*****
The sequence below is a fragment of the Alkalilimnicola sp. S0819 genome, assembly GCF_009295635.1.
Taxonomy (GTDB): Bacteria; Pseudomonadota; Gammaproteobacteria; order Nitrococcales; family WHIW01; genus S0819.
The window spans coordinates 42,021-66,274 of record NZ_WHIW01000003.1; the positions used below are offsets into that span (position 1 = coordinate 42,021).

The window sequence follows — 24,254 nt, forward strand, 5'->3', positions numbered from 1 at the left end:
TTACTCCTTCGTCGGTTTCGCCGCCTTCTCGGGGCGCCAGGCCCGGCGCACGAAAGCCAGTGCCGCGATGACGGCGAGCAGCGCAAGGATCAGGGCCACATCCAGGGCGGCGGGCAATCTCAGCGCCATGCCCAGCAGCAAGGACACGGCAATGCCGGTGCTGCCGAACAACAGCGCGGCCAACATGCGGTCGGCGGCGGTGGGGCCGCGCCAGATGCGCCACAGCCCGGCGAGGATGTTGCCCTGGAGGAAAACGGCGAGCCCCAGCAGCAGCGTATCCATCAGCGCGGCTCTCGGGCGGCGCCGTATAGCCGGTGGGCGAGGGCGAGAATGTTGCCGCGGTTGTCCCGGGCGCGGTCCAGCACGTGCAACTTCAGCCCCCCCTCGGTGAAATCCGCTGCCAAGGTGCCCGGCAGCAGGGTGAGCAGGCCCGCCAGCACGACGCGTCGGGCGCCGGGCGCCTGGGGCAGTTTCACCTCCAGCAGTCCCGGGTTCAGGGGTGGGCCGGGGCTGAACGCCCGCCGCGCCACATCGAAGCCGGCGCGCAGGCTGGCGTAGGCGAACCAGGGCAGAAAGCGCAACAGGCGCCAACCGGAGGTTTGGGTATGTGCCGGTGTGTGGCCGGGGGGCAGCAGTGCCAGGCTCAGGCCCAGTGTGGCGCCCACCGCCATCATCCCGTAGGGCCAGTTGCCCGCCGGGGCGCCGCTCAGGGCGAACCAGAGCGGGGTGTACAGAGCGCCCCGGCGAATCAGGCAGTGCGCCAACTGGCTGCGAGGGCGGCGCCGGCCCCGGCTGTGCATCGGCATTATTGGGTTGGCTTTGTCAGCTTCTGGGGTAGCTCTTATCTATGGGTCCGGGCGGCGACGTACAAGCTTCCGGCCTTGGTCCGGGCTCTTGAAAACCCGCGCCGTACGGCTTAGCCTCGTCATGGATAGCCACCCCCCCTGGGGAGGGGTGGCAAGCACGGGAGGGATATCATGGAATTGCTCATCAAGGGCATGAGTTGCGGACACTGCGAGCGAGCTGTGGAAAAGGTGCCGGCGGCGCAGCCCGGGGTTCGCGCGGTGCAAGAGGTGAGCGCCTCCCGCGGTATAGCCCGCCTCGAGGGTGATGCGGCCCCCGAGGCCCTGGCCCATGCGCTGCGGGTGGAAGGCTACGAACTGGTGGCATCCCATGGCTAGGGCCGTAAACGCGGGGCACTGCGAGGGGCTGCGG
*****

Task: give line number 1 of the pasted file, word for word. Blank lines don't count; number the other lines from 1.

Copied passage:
The sequence below is a fragment of the Alkalilimnicola sp. S0819 genome, assembly GCF_009295635.1.